My mom, brother and I skipped our Christmas dinner last week to fly to Arizona. After lugging our duffels through the terminal and renting a plum Kia Sorento, we cruised south for an hour before pulling into the hospital parking lot. Mom’s parents always spent the holiday at our house, but with Grandma hooked up to IVs throughout the entire fall, we brought the presents (and tree!) to her bedside instead this year.
After exchanging hellos and taking turns tearing tissue paper out of gift bags, we left Grandma to rest and stopped by Walgreens—the only store open on Christmas night—to grab frozen entrées and Greek yogurt for a late smorgasbord dinner. Bags in tow, we drove a few miles down the road to meet Grandpa at their house.
Despite 6 years elapsing since my last visit, the familiar scent of birdseed and bread, red dirt and yesterday’s coffee filled my nose upon opening the front door. We passed over the same adobe-colored family room tile floor to the spacious kitchen to snack and talk before falling asleep. As I wove back to the guest bedroom, a new stiff-springed mattress greeted me instead of the squishy waterbed from the past, but I gratefully collapsed and barely budged until the next morning.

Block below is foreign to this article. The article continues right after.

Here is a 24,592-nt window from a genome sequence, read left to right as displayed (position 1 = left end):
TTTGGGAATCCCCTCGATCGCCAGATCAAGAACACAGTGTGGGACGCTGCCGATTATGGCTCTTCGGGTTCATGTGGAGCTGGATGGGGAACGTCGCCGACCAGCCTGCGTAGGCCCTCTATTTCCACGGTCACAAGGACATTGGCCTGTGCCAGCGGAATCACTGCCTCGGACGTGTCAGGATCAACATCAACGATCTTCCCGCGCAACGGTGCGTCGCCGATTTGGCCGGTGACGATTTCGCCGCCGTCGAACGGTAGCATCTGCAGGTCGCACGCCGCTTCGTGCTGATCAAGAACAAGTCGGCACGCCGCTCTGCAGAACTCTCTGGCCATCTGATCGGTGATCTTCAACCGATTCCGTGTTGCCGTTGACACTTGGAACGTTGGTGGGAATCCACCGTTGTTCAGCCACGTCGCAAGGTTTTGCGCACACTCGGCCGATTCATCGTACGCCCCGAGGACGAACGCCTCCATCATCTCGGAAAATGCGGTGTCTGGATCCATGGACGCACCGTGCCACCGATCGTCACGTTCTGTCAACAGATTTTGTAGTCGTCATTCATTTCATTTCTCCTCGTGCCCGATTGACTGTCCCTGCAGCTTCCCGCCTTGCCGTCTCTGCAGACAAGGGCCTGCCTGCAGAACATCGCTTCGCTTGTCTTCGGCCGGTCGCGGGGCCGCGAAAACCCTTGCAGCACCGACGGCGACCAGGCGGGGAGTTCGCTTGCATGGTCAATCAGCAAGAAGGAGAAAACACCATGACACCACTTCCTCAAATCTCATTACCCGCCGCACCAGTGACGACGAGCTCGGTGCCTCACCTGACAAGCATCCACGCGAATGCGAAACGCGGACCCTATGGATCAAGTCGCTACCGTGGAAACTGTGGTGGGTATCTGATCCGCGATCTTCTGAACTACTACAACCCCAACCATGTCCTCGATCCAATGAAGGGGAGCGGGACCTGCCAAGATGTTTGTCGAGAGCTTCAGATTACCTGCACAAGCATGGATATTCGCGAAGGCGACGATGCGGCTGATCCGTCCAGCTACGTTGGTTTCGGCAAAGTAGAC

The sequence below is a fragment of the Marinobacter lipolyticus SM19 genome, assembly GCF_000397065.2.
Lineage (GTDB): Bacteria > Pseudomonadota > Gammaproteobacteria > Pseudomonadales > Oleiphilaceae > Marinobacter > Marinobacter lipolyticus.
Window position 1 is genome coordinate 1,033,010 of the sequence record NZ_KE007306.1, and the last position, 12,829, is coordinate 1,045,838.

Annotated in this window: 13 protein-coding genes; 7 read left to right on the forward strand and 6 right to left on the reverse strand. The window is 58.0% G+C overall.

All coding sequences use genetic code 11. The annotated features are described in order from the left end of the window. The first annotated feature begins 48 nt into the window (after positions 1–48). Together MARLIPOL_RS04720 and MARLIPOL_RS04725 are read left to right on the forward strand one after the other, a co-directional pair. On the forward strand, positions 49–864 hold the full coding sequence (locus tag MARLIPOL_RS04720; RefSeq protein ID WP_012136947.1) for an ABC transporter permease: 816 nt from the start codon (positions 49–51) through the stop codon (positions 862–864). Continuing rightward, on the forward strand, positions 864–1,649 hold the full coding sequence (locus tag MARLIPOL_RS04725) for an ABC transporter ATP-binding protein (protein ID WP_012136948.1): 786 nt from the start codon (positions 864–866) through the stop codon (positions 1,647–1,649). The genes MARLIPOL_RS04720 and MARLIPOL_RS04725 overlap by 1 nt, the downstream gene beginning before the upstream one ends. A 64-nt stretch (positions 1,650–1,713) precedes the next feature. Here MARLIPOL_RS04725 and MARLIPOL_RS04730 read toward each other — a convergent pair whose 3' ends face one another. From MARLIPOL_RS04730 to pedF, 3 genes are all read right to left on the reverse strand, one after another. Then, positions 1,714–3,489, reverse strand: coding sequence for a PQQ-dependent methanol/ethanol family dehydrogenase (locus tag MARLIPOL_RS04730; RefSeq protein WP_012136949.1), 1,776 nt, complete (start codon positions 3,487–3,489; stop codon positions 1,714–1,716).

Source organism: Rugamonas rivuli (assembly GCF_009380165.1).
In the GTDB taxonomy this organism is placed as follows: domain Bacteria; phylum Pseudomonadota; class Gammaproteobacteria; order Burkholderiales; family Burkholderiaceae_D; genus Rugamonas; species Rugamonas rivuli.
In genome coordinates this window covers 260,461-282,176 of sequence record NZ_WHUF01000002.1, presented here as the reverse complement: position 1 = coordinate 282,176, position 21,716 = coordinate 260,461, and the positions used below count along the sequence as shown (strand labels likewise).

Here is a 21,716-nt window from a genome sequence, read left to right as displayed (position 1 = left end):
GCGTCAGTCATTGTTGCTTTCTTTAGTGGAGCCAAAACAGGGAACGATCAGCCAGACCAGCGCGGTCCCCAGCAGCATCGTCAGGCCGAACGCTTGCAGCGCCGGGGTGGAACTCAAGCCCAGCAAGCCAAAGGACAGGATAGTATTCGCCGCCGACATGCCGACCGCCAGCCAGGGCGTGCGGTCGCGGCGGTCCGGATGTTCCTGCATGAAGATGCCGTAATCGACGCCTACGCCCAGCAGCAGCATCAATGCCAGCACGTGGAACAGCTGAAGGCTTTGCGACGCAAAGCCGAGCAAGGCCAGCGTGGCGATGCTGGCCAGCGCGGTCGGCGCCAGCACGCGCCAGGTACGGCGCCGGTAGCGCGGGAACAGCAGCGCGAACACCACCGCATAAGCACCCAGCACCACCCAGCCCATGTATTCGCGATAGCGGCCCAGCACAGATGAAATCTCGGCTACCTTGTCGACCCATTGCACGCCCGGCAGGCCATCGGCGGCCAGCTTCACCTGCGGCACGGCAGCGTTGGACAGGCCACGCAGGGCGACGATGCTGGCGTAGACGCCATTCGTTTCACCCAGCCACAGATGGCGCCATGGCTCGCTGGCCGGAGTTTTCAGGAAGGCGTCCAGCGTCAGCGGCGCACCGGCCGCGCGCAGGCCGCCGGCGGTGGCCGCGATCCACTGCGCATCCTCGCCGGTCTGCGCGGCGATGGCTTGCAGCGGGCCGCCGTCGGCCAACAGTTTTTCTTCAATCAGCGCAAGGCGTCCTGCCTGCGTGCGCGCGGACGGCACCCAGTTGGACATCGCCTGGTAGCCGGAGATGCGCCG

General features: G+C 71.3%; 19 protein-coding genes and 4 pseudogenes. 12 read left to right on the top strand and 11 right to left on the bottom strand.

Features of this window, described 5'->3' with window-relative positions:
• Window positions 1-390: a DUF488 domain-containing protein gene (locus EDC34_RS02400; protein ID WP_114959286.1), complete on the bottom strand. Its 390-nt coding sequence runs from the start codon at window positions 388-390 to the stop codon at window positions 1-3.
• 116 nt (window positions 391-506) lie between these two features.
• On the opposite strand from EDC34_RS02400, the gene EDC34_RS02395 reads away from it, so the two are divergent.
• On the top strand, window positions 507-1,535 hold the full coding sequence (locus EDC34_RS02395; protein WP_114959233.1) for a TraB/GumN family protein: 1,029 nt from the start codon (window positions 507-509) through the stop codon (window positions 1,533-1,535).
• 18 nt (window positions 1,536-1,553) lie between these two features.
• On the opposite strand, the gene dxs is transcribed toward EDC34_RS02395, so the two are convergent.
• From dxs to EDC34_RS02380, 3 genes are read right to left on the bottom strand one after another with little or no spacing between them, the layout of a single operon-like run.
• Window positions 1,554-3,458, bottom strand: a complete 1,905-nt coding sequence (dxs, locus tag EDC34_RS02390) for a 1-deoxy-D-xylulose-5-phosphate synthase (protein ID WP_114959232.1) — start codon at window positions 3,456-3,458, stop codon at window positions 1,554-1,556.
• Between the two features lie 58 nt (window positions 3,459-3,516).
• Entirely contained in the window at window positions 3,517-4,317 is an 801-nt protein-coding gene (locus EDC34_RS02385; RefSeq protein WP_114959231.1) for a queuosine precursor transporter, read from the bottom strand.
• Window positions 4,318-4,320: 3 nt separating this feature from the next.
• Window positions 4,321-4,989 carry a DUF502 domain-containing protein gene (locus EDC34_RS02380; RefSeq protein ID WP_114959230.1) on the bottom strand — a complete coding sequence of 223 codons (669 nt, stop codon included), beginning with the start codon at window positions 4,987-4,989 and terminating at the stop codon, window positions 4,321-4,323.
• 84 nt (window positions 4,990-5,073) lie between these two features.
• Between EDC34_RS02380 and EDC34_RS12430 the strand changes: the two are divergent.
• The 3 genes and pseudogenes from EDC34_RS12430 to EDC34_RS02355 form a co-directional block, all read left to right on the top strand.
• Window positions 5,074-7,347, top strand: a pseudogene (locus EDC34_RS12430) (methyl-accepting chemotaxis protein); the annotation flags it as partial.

Upon rising and walking to the main part of the house, empty rooms and a countertop packed with prescription meds greeted me. Not Grandma, resting in a cushy chair and staring out at the birdbath nestled in their Astroturf backyard over a steaming mug of tea. It felt different—really different—until we sped back to the hospital and found Grandma in the exercise room with the PT nurse.
I sidled over to where she sat perched atop a reclining elliptical trainer and began chatting like we used to, nibbling on oversized pieces of Grandpa’s famous coffee cake or her Christmas fruitcake at the breakfast table. She peddled slower than the Tortoise, distracted by my mindless gabbing, while I babbled on faster than the Hare. By the time I paused for a breath of air, we realized that she had ridden much longer than the nurse originally required!
Once the sun disappeared behind the desert landscape, we checked Grandma out of the hospital like a library book and carefully tucked her into the front seat of Mom’s rental car. We meandered up and down the neighborhood streets, mesmerized by the twinkling Christmas lights. As she softly uttered her favorite expressions—“Oh my!” and “Oh goodness!”—my brother, Grandpa, and I pointed out the dazzling displays at upcoming homes like tour guides squashed in the backseat.
Just like our visit, this Whole Wheat Cranberry Banana Bread tastes familiar and comforting, with a few little bursts of flavorful surprises. Its natural sweetness, coupled with a bright tartness from the cranberries, draws you in bite after bite. And nobody can resist those pretty pops of red!
Although most banana bread recipes require all-purpose flour, I opted for whole wheat flour instead. It adds a subtle nutty undertone, and with its healthy and clean-eating benefits, it turns this banana bread into the perfect treat for New Years Resolutions!